briefly pushed the world to the brink of nuclear war.
Fidel Castro, the fiery apostle of revolution who brought the Cold War to the Western Hemisphere in 1959 and then defied the United States for nearly half a century as Cuba’s maximum leader, bedeviling 11 American presidents and briefly pushing the world to the brink of nuclear war, died Friday. He was 90.
His death was announced by Cuban state television.
In declining health for several years, Mr. Castro hadorchestrated what he hoped would be the continuation of his Communist revolution, stepping aside in 2006 when he was felled by a serious illness. He provisionally ceded much of his power to his younger brother Raúl, now 85, and two years later formally resigned as president. Raúl Castro, who had fought alongside Fidel Castro from the earliest days of the insurrection and remained minister of defense and his brother’s closest confidant, has ruled Cuba since then, although he has told the Cuban people he intends to resign in 2018.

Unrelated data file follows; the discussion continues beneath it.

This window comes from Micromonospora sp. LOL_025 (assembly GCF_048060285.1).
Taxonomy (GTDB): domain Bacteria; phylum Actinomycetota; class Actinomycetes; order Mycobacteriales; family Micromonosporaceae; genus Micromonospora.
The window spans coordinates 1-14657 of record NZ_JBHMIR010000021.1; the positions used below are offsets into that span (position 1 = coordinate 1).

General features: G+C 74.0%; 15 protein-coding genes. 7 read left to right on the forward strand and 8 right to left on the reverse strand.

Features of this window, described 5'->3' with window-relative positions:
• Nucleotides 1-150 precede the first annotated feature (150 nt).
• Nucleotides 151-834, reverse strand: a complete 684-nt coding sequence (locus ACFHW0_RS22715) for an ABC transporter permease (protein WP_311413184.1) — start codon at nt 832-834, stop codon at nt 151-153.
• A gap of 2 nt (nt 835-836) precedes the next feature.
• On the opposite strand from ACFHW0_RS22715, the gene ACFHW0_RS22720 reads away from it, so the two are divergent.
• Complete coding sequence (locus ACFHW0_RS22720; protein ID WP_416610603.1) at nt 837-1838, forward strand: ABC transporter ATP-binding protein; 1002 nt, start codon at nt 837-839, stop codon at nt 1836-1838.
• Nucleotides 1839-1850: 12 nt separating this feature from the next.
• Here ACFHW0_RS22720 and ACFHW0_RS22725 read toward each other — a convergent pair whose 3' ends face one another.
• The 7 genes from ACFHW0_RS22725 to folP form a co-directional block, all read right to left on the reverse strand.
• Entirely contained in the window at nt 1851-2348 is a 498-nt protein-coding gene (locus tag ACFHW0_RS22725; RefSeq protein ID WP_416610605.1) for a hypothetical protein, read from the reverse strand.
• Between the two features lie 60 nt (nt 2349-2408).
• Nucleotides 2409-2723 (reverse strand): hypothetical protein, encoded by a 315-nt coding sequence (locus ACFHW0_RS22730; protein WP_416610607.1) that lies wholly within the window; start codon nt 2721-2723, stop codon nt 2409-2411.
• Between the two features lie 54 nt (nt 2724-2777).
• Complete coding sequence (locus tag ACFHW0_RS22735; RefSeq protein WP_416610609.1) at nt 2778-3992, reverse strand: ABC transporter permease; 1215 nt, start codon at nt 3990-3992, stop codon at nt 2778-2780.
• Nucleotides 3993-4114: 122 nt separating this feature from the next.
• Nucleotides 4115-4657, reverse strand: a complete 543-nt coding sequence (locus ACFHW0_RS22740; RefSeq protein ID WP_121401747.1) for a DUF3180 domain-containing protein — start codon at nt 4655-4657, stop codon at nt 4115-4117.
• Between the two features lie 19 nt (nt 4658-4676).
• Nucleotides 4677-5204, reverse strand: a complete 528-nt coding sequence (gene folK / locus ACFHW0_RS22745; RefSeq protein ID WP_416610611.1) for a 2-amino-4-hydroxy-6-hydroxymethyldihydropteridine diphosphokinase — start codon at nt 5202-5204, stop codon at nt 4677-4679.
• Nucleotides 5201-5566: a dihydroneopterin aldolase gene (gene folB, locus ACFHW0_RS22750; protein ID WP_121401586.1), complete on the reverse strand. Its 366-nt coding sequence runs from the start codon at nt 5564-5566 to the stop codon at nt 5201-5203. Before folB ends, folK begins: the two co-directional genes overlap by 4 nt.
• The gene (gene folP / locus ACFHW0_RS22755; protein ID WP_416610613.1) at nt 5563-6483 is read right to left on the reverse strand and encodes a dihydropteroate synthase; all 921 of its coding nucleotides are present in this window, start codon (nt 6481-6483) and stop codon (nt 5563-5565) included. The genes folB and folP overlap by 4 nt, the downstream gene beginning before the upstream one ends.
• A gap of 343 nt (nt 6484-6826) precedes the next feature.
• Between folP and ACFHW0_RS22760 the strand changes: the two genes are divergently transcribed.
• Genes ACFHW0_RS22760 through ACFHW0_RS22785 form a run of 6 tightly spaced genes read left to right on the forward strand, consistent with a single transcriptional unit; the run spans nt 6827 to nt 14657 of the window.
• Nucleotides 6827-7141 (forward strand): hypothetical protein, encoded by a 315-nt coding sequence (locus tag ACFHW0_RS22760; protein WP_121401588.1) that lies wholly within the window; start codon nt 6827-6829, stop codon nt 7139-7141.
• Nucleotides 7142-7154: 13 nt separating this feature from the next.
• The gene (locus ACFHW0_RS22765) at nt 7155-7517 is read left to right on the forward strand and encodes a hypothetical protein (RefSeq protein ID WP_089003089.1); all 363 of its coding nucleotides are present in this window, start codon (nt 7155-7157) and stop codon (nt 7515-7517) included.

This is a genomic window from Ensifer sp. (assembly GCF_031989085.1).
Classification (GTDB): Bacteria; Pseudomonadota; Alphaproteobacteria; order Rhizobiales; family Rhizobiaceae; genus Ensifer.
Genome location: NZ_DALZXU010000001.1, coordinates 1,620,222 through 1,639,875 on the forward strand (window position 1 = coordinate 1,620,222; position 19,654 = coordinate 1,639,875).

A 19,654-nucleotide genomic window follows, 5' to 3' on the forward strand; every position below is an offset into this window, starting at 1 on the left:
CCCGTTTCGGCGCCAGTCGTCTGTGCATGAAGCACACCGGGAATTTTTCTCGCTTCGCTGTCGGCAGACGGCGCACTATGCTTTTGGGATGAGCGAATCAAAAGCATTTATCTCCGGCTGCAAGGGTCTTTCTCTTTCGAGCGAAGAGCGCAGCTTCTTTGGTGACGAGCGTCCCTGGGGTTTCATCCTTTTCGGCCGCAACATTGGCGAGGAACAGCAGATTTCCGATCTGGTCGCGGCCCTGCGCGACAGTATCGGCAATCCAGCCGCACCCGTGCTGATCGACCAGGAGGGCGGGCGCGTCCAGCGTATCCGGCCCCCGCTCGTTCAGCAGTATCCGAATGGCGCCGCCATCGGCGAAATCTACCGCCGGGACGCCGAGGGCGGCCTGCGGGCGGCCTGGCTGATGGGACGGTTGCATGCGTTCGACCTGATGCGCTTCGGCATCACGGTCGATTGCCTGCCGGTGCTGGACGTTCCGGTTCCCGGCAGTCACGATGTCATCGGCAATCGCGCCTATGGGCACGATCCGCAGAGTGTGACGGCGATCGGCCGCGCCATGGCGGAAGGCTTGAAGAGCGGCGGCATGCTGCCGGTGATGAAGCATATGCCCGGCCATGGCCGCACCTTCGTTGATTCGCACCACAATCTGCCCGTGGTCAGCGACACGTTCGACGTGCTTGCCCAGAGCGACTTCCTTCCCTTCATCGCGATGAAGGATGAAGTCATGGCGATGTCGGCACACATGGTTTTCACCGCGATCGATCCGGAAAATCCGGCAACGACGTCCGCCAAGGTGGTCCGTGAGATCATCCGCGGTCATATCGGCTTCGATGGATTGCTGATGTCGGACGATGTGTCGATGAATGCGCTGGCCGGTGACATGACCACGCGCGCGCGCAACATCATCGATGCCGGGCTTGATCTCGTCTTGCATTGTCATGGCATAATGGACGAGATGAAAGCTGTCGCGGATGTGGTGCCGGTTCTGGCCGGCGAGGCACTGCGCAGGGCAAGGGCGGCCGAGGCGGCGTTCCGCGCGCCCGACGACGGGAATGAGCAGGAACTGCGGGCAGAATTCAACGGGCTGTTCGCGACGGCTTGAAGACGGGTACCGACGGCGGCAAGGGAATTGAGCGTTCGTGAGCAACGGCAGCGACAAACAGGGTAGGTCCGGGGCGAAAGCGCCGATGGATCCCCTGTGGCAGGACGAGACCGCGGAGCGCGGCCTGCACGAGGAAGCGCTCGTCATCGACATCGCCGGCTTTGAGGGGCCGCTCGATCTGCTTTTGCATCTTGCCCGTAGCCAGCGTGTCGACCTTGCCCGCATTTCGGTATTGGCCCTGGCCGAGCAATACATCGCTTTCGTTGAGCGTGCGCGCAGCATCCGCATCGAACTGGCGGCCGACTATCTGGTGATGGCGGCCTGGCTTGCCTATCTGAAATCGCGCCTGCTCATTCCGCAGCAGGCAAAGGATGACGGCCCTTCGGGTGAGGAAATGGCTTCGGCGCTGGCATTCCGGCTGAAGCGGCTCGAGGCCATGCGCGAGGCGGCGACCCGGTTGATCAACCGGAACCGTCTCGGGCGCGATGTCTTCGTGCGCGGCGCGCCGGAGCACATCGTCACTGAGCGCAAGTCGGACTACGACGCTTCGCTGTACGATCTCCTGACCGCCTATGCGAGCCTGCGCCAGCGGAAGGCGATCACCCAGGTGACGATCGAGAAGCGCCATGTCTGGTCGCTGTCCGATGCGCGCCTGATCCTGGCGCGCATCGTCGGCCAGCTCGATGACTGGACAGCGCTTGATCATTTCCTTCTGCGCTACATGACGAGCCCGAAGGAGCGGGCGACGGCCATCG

He made very few public appearances after stepping down. He was reportedly battling Diverticulitis -- a swelling of the colon -- at the time of his death.
Castro had ruled the Caribbean island since the 1959 revolution. He was at the helm when Russia and the U.S. went to the brink of nuclear war during the Cuban Missile Crisis in October 1962, after Russians used the island to train nuclear weapons on the U.S.
Castro lived to see re-established relations between America and Cuba. President Obama made an official state visit to the island in Spring 2016, but never met face-to-face with Castro. He did meet Raul.